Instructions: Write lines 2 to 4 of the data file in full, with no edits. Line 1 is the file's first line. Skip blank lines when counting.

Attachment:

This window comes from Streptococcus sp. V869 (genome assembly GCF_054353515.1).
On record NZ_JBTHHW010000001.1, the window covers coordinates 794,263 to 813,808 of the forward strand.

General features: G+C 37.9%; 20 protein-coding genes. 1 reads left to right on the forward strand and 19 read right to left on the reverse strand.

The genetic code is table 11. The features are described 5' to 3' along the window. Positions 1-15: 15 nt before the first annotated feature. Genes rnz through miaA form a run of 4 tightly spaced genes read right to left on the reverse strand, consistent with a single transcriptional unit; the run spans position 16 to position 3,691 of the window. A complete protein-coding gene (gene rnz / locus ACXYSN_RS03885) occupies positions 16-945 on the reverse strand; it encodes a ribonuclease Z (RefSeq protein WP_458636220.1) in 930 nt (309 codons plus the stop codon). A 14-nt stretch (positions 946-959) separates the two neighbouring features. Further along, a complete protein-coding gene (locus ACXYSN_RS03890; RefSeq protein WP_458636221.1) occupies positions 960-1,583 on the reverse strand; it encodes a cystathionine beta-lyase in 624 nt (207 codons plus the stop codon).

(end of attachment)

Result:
On record NZ_JBTHHW010000001.1, the window covers coordinates 794,263 to 813,808 of the forward strand.

General features: G+C 37.9%; 20 protein-coding genes. 1 reads left to right on the forward strand and 19 read right to left on the reverse strand.

The genetic code is table 11. The features are described 5' to 3' along the window. Positions 1-15: 15 nt before the first annotated feature. Genes rnz through miaA form a run of 4 tightly spaced genes read right to left on the reverse strand, consistent with a single transcriptional unit; the run spans position 16 to position 3,691 of the window. A complete protein-coding gene (gene rnz / locus ACXYSN_RS03885) occupies positions 16-945 on the reverse strand; it encodes a ribonuclease Z (RefSeq protein WP_458636220.1) in 930 nt (309 codons plus the stop codon). A 14-nt stretch (positions 946-959) separates the two neighbouring features. Further along, a complete protein-coding gene (locus ACXYSN_RS03890; RefSeq protein WP_458636221.1) occupies positions 960-1,583 on the reverse strand; it encodes a cystathionine beta-lyase in 624 nt (207 codons plus the stop codon).